Tuesday, July 19, 2011

Cake Pops -- Practice Makes Cute!



Me and Bakerella at her book signing in Toronto
So my inspiration behind this whole blog is Bakerella.  I have been reading her blog for years now – I love the way she writes and her totally creative way of decorating these candy covered crumbled cake more commonly known as cake pops.  And, now that Starbucks has them, they are quite commonly known.  But I can attest to the fact that Bakerella brought them to many peoples attention including mine – and I’m going to try to explain the various processes in making your very own cake pops (and of course, if I don’t mention it my husband, and Director of Marketing, will kill me, you can always contact me to order anything on this blog including cake pops.)


As far as I can figure it out so far there are 3 ways to make cake pops:
1.     - with a box cake mix and canned frosting
2.     - crumbled Oreo cookies
3.     - your favorite ultra moist cake which may or may not need some cream cheese icing to help it stick together (this is what I do and my favorite chocolate cake recipe does not need any icing as it is so moist)

I am going to describe the process with the assumption that you have baked a cake (box or not – there are no judgments here at Flour Child) and may or may not need frosting to help with moisture.  If you are using Oreo cookies you crumble the cookies in a food processor and, I hear, they stick together for a no bake solution.  No matter once you have your crumbs the process is the same.

Materials Needed to Cake Pop:
cake and maybe frosting
candy chocolate melts – for this project I used pink and chocolate
multi-coloured sprinkles
M&M’s – for this project I used the pink breast cancer M&M’s
lollipop sticks
2 or 3 empty egg cartons
styrofoam block

Bake your cake and crumble it with your hands or in a food processor.

Shape your cake pop – this tutorial is making a cupcake shaped cake pops but you could also make a simple ball and decorate it a kazillion different ways.  NOTE:  If your cake does not stick together easily, you may need to add some frosting to the crumbled cake.  Better to add the frosting a little at a time because you really don’t want the cake pop to be too heavy.


TIP:  You can shape the cake pops and freeze them for another time as a cake may make up to 50 cake pops and you may not need all of them.

TIP:  I bought this My Little Cupcake gizmo that shapes the crumbs into a little cupcake.  I like this a lot because it really helps with size – even if I’m not doing a cake pop that looks like a cupcake it sorta ensure a consistent size which is really important.  But, the other day I was cruising around the internet and saw that people were using meatball scoop makers to do the same thing. Then I was thinking of my ice cream scoops I use for making perfect size cookies (I have 2 different sizes) and I think that would work as well.  Size, well probably really weight, is really important when making cake pops because you don’t want them to be too heavy or you will end up with a lot of cake pops that fall off the stick (or as I call them VERY tasty rejects).  I used to have this happen all the time but I think practice and the gizmo really helps.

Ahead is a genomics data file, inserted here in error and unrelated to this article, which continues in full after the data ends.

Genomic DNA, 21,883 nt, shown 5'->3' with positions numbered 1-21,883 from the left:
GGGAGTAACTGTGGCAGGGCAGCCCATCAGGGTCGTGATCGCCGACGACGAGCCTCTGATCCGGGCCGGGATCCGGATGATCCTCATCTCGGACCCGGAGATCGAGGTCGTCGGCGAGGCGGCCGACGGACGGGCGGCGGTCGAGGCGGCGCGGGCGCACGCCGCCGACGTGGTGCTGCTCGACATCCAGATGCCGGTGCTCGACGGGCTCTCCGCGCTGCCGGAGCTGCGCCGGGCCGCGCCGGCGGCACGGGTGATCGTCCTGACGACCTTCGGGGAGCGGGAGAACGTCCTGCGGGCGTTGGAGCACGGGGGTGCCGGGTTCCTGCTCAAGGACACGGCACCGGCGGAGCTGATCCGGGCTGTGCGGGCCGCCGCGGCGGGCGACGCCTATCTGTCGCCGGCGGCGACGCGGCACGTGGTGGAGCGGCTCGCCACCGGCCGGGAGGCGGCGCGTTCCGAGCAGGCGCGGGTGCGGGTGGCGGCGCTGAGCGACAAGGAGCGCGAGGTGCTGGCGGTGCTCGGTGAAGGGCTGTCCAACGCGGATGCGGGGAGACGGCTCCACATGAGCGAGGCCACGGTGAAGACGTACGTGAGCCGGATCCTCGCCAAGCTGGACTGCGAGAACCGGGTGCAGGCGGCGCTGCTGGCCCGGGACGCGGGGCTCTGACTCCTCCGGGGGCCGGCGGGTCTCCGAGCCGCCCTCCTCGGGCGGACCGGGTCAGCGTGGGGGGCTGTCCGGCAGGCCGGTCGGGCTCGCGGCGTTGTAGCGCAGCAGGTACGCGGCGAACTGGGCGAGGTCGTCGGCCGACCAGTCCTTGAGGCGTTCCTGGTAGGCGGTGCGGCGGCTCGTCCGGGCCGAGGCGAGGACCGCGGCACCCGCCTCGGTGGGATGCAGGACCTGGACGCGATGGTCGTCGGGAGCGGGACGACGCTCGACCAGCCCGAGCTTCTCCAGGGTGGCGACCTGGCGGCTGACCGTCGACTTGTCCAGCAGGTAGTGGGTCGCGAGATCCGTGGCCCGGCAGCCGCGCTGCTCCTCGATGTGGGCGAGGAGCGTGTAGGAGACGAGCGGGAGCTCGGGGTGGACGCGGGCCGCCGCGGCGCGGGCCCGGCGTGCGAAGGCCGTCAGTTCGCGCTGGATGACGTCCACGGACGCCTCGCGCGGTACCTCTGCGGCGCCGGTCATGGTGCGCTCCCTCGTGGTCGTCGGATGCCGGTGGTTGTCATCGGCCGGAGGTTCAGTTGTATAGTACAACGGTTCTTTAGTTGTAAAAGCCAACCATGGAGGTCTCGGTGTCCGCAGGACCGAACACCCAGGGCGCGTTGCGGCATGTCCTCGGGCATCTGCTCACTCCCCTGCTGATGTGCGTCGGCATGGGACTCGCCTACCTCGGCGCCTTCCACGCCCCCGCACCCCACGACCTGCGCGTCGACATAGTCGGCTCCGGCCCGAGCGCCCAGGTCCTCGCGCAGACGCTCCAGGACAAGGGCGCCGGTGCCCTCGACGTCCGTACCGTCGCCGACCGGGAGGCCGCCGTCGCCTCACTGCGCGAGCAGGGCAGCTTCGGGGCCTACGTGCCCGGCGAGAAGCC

Place your shaped cake pops on a wax papered cookie sheet in the refrigerator.
Place the chocolate candy melts in a double boiler to melt the chocolate.  You could also microwave the chocolate but I always burn chocolate this way so I use a double boiler.   For this project I worked first in the dark chocolate and then in the pink.

Once the chocolate is melted, let it cool slightly before dipping.  

TIP:  I usually work taking 3 or 4 cupcakes out of the refrigerator.

One at a time, dip the bottom of the cupcake in chocolate (dip just until the top of the cupcake), insert the lollipop stick about half way into the cupcake and place the cupcake in the egg carton lollipop stick up to dry.

TIP:  I usually put about the egg carton in the refrigerator to help the chocolate cool but you don’t have to as they air dry really quickly.

Melt the pink candy melts in the same way you did the chocolate ones and don’t forget to temper the chocolate for a few minutes before

Dip the cupcake tops into the tempered pink chocolate – you may wish to double dip to make the cupcake tops pop.

Sprinkle with multi-colour sprinkles.

Stick lollipop stick in a foil covered styrofoam block to allow the cake pop to dry completely.  I cover in foil so that the drips are easy to clean up.





I put these cupcake pops in floral Styrofoam covered in foil paper in a rectangular vase and think they look super cute.
Here are some other cupcake pops I’ve made and feel really proud of.
Halloween Cake Pops
Thanksgiving Cake Pops -- the face is a jelly belly
Pool Party Cake Pops -- anything with Teddy Grahams + Chocolate is YUMMY!


I think the key to successful cupcake pops is a lot of plannin and a little of practice.

Cupcake pops are always a fun party pleaser and they are super yummy.  Its moist cake on a stick – how could it not be great?  











1 comment:

  1. Wow !What an amazing blog.
    One of the best blog.
    Its awesome.
    Nice blog on cake supplies.
    Keep going...

    ReplyDelete